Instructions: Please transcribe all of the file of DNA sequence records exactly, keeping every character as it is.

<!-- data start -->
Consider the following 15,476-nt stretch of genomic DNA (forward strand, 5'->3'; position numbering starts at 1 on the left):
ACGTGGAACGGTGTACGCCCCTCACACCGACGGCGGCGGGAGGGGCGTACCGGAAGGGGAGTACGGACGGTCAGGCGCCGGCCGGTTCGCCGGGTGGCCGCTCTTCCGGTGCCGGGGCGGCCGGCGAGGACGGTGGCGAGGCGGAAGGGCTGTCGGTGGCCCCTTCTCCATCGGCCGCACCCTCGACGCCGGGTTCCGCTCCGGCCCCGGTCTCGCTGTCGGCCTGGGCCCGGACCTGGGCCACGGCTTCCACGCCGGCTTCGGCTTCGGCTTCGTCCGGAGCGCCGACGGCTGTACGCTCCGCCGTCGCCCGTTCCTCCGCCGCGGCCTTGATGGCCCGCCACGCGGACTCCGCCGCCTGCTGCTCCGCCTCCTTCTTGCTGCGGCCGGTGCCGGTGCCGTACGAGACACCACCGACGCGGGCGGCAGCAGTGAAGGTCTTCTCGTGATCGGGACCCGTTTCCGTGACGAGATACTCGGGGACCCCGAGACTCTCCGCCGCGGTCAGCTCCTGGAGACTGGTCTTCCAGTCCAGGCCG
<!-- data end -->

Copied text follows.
Consider the following 15,476-nt stretch of genomic DNA (forward strand, 5'->3'; position numbering starts at 1 on the left):
ACGTGGAACGGTGTACGCCCCTCACACCGACGGCGGCGGGAGGGGCGTACCGGAAGGGGAGTACGGACGGTCAGGCGCCGGCCGGTTCGCCGGGTGGCCGCTCTTCCGGTGCCGGGGCGGCCGGCGAGGACGGTGGCGAGGCGGAAGGGCTGTCGGTGGCCCCTTCTCCATCGGCCGCACCCTCGACGCCGGGTTCCGCTCCGGCCCCGGTCTCGCTGTCGGCCTGGGCCCGGACCTGGGCCACGGCTTCCACGCCGGCTTCGGCTTCGGCTTCGTCCGGAGCGCCGACGGCTGTACGCTCCGCCGTCGCCCGTTCCTCCGCCGCGGCCTTGATGGCCCGCCACGCGGACTCCGCCGCCTGCTGCTCCGCCTCCTTCTTGCTGCGGCCGGTGCCGGTGCCGTACGAGACACCACCGACGCGGGCGGCAGCAGTGAAGGTCTTCTCGTGATCGGGACCCGTTTCCGTGACGAGATACTCGGGGACCCCGAGACTCTCCGCCGCGGTCAGCTCCTGGAGACTGGTCTTCCAGTCCAGGCCG